Back Amsterdam

Amsterdam is a modern city with quite a past and with much more than the well known red light district and coffee shops on offer. The Van Gogh Museum and Rijksmuseum, for example, have world class exhibitions, and the Anne Frank House provides an insight into some of the evils of the Second World War.

Getting to and from Amsterdam is easy and from Leeds/Bradford International Airport offers a high quality and affordable service to Schipol. In many respects this is a model airport with with good security, wide walkways, efficient baggage handling and an abundance of shops and places to eat; but there is also quite a distance to some of the departure gates from check-in - those in the 'D' series are a good 20 minutes walk from Departure Area 3.

Transfer by train to Amsterdam Centraal takes 20 minutes with departures every 20 minutes via platforms 1 or 2 which are only a short escalator ride away from the airport's concourse. Single second class tickets cost €3.20, plus €1 if paying by credit card. Travellers should be aware, however, that whilst it is possible to use any credit card to pay for rail tickets at Schipol, at Amsterdam's Centraal Station only Maestro cards or cash are accepted.

Transport within the city is also excellent. Trams are modern, clean, fast, frequent, regular and efficient. At many stops the departure time of each of the next three trams is displayed, along with their destinations, while on-board displays show the next stop and the current time, with weather forecast and advertising included. Lines 2 and 5 are the most useful, linking, as they do, the Dam, Leidseplein and Museumplein areas.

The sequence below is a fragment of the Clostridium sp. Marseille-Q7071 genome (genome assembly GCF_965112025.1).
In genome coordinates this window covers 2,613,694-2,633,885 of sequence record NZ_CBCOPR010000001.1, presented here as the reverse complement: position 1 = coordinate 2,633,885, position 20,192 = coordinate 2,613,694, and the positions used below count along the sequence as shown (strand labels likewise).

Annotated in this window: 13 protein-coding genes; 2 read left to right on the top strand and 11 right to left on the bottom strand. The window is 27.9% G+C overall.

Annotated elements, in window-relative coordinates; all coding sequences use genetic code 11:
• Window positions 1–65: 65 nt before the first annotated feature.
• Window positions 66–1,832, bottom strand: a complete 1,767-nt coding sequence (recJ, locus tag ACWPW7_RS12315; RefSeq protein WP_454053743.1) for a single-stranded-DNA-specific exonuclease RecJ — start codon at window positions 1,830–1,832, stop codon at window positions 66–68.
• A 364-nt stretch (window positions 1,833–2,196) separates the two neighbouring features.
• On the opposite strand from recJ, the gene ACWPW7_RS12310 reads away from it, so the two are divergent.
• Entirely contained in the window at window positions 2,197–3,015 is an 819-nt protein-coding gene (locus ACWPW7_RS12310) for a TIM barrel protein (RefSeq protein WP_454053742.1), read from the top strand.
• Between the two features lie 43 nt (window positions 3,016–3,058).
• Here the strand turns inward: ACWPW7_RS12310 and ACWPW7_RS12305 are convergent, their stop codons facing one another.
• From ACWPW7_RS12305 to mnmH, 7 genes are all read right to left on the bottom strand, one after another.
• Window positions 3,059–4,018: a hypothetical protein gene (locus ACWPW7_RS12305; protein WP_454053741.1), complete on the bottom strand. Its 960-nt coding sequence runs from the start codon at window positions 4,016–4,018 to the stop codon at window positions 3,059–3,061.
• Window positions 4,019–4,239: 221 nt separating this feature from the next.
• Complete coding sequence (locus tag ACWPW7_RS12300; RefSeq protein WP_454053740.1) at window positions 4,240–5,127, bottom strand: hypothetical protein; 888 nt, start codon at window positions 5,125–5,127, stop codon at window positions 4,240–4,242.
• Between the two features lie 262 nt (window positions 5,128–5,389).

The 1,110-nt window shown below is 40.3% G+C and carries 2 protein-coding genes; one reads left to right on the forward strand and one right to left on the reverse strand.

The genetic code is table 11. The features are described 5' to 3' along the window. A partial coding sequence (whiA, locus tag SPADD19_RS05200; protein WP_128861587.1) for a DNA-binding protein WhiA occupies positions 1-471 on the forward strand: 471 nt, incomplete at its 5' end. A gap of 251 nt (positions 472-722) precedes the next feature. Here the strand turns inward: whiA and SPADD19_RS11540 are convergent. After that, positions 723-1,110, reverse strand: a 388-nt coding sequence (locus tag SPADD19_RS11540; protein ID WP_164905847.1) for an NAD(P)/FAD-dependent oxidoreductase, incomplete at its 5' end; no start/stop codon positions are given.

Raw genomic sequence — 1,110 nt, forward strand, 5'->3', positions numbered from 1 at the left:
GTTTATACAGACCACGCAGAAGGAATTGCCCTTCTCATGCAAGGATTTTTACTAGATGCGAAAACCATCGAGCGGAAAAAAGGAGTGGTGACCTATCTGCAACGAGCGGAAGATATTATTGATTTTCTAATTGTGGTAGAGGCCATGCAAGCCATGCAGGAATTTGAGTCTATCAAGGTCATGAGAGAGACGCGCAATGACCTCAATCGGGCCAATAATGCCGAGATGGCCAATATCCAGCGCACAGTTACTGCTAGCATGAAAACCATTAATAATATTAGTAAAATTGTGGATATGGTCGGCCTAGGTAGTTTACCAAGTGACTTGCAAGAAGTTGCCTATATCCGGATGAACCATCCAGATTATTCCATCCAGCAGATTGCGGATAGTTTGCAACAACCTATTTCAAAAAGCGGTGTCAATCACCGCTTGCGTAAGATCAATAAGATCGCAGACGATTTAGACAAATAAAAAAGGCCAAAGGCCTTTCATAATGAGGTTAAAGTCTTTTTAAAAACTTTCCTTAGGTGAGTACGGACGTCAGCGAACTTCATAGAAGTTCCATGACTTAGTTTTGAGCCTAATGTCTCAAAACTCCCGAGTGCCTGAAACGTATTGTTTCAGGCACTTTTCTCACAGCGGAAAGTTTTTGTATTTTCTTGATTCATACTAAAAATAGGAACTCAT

The 'CANALBUS' water bus, with its 14 stops around the city, costs €16 and tickets are valid until noon the following day. The red and green 'lines' follow similar, but different, routes which combine to return you to your departure point. Taking around 85 minutes on each leg, there is an interesting and informative commentary. Even in cold and wet weather, keep the windows open to prevent condensation and to ensure a clear view for site-seeing and photographs.

Amsterdam is quite compact and so walking between locations is often possible. It can also be quite dangerous as roads are often wide and traffic fast moving! Avoiding collisions with trams, buses and cars is relatively easy: they are both big and noisy. Bicycles offer a challenge of a different order being altogether silent yet just as speedy. Often the first inkling of their presence is the sound of a bell; sometimes it is a hand on a shoulder as the rider heaves an unwary pedestrian out of the way!

Amsterdam is well endowed with accomodation and hotels range from the most basic to the luxurious. Close to Centraal Station and Dam, the Citadel hotel is 'good enough' with 'compact' rooms and a reasonable 'Dutch' buffet breakfast. Tram lines 2 and 5 go past the door to the museums. Within the Amstel district the Best Western Eden is similarly acceptable but more expensive.

Places to eat include what seems to be a multitude of 'Argentinian' Steak houses of variable quality along with the inevitable fast food outlets. Amsterdam's Hard Rock Café is not one of the chain's better branches.